According to teachers’ association, DepEd is “not ready” for SY 2021-22 schools opening

Teachers’ groups claimed that the DepEd is “not ready” for the upcoming school year because of the concern that implementing the blended or distance learning setup last year left “unaddressed” issues.


TDC and ACT, separately, issued statements cautioning the DepEd and the Duterte administration that the new school year could turn out to be merely another replay of the prior year.

Students and parents in TDC receive pre-class prior to school start and discover that “a number of teachers have not received modules prior to courses while others are attempting to use last-ditch means of printing and reproduction, such as bringing in their own print.”

It was noted by de Guzman that other schools do not have even the section-grouping completed. Many students and their families, like those affected by the epidemic, are still unable to keep up with the distance learning online requirement one year after they began.

COVID-19, the ongoing coronavirus illness in the country, will require a blended/distance learning learning system for the new school year.


As a result, students who receive all of their education in person will have to use many different methods of learning, including modules that are printed and nonmodular (e.g., television and radio-based instruction), or online learning, among others.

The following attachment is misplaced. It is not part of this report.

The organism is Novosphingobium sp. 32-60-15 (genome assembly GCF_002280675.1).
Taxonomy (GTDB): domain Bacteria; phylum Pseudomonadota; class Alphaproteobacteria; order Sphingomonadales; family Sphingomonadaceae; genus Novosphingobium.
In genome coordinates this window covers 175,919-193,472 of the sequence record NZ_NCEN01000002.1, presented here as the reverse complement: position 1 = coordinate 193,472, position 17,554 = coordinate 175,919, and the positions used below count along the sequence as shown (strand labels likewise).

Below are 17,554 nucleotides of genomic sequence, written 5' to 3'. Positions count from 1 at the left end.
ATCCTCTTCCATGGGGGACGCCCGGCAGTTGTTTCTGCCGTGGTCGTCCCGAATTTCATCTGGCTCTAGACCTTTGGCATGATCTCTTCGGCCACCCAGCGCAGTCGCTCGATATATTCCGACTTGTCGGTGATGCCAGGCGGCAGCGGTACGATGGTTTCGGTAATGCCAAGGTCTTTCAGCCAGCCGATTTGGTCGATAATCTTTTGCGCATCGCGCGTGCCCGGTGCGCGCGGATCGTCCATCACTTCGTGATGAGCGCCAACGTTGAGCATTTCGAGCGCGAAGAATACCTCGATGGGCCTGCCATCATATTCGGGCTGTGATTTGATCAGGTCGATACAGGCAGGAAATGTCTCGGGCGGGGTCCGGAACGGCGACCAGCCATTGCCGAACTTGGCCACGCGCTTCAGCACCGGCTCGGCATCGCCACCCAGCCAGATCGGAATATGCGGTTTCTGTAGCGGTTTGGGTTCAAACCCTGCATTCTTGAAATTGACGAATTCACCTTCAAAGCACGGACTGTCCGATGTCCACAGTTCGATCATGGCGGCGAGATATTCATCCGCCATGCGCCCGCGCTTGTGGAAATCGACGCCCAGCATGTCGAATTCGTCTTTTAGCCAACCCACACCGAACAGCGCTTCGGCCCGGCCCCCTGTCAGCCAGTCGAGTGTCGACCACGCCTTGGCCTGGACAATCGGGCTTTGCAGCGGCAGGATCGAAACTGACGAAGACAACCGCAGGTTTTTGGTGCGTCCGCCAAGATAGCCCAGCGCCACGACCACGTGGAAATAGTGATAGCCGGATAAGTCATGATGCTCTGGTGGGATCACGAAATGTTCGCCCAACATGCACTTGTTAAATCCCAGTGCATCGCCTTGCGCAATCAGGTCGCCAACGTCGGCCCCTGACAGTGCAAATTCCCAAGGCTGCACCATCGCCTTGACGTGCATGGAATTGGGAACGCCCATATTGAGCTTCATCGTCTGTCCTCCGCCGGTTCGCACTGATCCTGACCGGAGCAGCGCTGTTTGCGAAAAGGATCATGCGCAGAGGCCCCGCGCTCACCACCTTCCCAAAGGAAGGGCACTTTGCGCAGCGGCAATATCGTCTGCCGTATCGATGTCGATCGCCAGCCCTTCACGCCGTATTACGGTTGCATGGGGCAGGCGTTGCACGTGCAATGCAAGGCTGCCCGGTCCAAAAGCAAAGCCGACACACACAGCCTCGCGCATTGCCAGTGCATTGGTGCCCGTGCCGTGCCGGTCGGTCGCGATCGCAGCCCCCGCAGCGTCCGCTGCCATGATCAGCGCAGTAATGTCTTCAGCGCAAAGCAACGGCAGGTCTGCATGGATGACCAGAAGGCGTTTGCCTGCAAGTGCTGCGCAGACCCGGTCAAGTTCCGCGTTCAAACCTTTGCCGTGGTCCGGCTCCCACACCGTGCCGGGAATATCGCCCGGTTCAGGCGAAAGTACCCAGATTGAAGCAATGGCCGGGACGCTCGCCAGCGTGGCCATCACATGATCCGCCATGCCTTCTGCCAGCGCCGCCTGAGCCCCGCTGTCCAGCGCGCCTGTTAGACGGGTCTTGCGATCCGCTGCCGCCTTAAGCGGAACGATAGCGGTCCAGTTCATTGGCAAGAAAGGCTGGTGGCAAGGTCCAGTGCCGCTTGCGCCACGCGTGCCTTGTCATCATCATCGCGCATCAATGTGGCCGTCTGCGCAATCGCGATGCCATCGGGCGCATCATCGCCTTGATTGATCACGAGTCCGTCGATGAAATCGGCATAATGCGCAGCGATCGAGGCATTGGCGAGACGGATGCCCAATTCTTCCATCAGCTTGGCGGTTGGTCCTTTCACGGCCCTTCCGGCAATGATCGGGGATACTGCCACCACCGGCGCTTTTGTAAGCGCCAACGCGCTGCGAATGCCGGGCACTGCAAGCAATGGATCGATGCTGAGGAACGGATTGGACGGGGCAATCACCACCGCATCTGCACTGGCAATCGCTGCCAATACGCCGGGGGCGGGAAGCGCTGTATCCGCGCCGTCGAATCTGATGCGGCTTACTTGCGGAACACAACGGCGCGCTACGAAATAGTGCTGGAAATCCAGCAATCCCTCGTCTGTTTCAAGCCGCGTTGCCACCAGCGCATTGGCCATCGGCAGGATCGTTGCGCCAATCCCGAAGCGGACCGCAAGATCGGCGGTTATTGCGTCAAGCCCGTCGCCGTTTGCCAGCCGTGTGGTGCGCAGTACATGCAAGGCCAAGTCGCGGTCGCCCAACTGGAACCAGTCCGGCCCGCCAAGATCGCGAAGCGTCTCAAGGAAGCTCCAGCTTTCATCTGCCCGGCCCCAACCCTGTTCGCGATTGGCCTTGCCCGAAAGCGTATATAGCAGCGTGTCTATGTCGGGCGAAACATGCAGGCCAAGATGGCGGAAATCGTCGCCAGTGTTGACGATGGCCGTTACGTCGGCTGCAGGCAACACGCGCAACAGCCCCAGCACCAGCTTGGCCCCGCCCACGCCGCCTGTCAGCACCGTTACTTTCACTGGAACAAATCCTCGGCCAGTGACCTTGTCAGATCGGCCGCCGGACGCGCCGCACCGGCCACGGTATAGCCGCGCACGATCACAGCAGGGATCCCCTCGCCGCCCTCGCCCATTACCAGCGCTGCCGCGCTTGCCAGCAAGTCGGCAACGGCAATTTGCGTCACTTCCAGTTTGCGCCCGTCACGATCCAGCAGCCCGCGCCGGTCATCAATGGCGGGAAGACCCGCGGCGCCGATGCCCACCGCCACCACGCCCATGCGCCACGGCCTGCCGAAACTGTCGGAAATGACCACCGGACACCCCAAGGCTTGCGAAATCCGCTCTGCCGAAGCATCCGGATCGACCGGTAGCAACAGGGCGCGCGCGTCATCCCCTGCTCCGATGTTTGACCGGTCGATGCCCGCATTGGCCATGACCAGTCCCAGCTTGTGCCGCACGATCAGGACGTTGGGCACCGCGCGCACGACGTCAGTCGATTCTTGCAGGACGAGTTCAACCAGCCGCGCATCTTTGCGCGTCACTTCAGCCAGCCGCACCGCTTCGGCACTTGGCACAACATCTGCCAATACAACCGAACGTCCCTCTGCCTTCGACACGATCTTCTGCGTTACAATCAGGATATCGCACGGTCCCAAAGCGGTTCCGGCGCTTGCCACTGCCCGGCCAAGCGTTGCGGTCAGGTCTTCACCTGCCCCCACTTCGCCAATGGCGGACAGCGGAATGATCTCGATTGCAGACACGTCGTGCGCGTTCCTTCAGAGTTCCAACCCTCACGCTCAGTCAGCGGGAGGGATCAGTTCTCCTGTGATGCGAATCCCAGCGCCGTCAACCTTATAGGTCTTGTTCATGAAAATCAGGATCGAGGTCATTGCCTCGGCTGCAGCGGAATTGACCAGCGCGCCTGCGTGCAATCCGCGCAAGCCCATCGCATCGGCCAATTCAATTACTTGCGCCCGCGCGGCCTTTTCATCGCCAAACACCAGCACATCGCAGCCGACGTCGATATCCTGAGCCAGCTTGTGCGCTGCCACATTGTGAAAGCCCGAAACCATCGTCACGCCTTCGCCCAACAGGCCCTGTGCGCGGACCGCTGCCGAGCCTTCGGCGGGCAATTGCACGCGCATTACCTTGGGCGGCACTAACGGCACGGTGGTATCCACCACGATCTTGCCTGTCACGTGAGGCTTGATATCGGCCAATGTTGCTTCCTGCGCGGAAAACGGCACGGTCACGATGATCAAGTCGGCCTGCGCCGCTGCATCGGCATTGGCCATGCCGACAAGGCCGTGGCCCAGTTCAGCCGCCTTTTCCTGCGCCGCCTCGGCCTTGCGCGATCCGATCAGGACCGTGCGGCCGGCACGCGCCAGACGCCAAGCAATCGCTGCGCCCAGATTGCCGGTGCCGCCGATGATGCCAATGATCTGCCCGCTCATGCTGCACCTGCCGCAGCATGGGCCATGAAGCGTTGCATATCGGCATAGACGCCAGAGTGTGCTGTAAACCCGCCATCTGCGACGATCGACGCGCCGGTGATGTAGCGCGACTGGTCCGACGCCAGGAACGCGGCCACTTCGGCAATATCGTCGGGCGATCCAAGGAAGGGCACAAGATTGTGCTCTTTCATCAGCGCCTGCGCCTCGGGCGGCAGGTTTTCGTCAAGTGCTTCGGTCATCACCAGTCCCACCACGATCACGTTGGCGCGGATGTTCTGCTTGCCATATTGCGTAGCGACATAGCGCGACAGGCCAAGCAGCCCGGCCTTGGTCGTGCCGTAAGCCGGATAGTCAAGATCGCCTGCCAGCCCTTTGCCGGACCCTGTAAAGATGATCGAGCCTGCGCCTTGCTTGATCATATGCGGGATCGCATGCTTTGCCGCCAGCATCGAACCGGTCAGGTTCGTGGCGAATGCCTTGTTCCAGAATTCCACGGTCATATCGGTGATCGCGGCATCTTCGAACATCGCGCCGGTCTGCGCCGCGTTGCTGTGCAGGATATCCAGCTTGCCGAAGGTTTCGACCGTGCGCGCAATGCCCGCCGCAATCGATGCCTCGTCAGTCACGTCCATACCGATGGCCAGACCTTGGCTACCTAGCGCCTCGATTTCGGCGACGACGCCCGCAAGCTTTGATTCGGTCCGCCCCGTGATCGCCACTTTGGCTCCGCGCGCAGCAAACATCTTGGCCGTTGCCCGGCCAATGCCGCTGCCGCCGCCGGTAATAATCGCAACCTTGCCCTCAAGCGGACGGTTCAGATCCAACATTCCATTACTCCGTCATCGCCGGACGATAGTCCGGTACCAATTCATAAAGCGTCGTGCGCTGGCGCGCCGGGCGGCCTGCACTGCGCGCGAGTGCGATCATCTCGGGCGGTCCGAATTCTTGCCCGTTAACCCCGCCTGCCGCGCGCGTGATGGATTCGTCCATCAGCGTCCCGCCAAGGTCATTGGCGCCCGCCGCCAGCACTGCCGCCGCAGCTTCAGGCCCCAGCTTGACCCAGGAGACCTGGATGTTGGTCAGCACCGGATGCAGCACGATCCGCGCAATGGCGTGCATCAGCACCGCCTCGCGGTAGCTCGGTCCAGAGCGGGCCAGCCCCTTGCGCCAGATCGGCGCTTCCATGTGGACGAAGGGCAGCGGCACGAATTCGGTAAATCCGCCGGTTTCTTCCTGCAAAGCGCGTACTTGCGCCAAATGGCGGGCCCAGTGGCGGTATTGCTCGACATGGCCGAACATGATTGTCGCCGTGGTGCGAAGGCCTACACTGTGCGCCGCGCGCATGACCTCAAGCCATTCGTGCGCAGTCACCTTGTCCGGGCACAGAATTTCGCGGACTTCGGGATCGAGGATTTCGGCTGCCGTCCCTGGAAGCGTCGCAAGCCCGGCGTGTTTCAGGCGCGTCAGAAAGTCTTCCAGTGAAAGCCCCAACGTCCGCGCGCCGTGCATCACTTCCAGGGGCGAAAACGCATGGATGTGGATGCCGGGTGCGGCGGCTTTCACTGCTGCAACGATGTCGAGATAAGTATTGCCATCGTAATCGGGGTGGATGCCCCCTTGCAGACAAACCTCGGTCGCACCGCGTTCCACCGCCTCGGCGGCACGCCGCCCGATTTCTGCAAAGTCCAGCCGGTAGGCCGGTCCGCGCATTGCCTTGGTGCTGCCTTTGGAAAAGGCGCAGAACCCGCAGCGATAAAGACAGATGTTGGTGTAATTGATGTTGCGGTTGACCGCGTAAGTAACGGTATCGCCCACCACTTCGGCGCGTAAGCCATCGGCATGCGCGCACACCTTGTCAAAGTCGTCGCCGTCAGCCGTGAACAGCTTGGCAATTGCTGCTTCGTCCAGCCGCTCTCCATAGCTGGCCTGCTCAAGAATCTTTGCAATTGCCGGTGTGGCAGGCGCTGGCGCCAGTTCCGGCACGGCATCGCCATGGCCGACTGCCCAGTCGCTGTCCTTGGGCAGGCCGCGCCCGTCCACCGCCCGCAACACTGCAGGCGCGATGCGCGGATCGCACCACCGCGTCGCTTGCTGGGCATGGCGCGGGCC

The school’s TDC told the media that it was critical to not neglect the numerous lessons learned during the previous year and that these should be taken into consideration when courses reopen. This is proven by the “definite conclusions” that the system is not ready for classrooms to open after last year’s hardships.

Teachers also believe the Department of Education‘s faults are ones they are required to fill.

In light of these facts, we believe that the system is not prepared for the opening of classes on September 13, and, unfortunately, it may be too late for that, but we hope the DepEd will think about moving it to a later date and seek the input of those affected, especially their front-line educators—teachers and administrative personnel.

Department of Education

Like ACT, the institution likewise voiced the same worries — adding that its own assessment on school readiness for the upcoming school year found that remote learning issues are not yet fixed.

“The previous school year was marred by distance learning-related issues, according to ACT. To top it off, they were facing a similar set of problems this year,” the non-profit organization reported. In an effort to determine the readiness of public schools for the Sept. 13 opening, ACT conducted a nationwide survey of public school teachers.

“As for quality, an access problem is expected to continue to arise; however, as it’s likely that learning loss cannot be averted, a similar problem can be expected to greet education, such as late printing of textbooks and lack of support for learning devices, excessive workload and study load, and wanting safety measures as were observed in the first year of distance learning,” ACT stated.

According to ACT, teachers will face the brunt of the government’s neglect of education in the coming school year.

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